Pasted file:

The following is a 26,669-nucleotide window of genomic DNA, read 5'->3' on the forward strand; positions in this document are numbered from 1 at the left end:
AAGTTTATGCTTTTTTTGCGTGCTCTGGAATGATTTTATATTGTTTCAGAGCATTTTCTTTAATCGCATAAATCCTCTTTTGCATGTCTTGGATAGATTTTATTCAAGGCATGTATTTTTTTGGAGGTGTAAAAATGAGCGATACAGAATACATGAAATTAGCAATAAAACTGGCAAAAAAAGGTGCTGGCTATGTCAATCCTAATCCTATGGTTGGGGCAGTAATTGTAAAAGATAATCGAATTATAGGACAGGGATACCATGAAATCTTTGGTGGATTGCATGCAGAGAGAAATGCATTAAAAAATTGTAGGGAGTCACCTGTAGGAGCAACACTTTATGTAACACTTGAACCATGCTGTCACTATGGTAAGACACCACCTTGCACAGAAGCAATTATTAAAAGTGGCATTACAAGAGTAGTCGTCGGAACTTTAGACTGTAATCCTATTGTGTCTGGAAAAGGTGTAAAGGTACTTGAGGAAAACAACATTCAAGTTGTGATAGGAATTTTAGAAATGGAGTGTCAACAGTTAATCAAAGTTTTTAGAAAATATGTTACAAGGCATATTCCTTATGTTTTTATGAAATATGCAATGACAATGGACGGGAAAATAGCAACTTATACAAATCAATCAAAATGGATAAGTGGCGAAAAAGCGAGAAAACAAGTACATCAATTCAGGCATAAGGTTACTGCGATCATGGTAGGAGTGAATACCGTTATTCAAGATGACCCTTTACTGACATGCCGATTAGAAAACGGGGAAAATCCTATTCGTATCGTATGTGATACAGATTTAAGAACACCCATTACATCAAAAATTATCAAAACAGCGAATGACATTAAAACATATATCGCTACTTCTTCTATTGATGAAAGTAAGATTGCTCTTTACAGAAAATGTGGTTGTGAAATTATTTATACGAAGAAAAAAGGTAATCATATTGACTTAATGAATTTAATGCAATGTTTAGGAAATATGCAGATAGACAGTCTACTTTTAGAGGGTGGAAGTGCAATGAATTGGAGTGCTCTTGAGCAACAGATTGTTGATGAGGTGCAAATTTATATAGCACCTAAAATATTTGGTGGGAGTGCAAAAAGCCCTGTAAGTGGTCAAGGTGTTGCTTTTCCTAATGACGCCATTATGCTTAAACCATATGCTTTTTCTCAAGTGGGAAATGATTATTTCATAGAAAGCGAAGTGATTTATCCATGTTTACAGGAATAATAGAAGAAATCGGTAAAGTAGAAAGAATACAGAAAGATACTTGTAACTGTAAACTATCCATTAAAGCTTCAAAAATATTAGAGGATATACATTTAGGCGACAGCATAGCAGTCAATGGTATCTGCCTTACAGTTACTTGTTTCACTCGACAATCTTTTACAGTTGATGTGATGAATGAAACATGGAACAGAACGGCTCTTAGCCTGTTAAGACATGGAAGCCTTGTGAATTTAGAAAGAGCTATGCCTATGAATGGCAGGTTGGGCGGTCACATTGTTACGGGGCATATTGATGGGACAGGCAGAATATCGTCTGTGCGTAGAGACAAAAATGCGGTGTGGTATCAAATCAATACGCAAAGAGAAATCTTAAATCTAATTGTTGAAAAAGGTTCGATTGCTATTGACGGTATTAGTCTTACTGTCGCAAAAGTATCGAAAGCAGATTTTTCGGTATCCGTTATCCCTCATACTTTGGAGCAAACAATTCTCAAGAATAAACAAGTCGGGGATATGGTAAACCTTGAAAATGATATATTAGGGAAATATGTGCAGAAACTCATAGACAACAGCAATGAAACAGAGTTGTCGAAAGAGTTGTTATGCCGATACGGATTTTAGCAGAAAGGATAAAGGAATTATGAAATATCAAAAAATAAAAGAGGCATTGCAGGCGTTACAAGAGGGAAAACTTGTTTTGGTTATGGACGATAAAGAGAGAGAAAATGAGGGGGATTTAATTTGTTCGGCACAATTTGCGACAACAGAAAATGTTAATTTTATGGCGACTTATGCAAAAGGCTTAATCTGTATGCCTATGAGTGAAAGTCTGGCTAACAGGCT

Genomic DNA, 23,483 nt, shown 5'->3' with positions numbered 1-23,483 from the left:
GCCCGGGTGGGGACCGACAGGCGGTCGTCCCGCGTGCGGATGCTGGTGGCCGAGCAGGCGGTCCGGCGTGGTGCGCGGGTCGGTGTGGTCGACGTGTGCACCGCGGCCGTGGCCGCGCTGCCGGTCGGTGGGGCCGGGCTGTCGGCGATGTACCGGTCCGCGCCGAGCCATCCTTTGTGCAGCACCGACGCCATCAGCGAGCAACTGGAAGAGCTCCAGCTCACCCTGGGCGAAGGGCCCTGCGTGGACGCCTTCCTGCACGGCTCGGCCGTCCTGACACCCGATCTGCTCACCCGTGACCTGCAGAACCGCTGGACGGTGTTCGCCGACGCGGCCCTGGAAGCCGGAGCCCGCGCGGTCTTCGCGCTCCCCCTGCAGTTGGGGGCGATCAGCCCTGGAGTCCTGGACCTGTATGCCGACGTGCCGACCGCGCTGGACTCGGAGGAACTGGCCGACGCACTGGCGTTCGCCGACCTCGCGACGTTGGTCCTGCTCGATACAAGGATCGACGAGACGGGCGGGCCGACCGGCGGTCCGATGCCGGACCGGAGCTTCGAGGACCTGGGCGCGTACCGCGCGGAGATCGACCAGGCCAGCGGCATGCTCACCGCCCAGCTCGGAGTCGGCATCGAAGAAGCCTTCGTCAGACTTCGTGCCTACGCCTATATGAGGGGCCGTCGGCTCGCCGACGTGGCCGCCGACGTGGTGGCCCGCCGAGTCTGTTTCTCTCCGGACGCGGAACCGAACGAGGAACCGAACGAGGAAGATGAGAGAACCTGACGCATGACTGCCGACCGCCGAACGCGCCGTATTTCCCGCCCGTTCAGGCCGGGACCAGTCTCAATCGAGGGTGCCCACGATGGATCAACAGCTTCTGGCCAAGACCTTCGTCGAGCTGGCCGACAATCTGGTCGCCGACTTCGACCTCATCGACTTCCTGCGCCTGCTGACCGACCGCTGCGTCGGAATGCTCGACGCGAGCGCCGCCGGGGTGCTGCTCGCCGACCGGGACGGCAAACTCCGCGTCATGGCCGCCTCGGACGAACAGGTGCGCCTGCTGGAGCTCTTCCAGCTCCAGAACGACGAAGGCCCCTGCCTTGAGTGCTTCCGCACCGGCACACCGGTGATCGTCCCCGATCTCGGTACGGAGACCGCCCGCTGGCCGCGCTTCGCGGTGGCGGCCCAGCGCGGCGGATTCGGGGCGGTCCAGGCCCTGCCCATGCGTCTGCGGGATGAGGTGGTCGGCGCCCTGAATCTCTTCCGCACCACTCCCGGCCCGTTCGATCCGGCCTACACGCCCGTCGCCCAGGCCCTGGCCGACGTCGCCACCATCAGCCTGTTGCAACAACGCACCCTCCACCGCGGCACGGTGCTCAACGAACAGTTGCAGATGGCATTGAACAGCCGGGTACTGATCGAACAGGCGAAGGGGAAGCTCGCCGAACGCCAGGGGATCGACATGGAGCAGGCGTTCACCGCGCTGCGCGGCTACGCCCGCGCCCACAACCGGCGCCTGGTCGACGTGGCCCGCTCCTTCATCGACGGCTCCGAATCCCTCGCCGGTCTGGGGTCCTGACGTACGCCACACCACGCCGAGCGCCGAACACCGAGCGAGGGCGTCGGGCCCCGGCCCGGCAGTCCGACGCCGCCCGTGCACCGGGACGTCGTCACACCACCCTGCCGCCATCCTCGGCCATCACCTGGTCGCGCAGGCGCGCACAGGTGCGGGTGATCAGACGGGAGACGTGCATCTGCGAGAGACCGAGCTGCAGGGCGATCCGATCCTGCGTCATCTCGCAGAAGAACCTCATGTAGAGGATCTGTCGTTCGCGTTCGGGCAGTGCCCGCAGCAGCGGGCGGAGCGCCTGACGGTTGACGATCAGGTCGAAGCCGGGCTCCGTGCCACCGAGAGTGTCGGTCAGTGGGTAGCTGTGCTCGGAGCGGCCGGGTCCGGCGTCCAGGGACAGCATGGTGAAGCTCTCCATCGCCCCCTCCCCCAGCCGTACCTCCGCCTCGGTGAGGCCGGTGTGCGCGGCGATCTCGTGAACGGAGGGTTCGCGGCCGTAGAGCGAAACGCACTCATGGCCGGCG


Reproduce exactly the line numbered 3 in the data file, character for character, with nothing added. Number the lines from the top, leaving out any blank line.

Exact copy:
Genomic DNA, 23,483 nt, shown 5'->3' with positions numbered 1-23,483 from the left: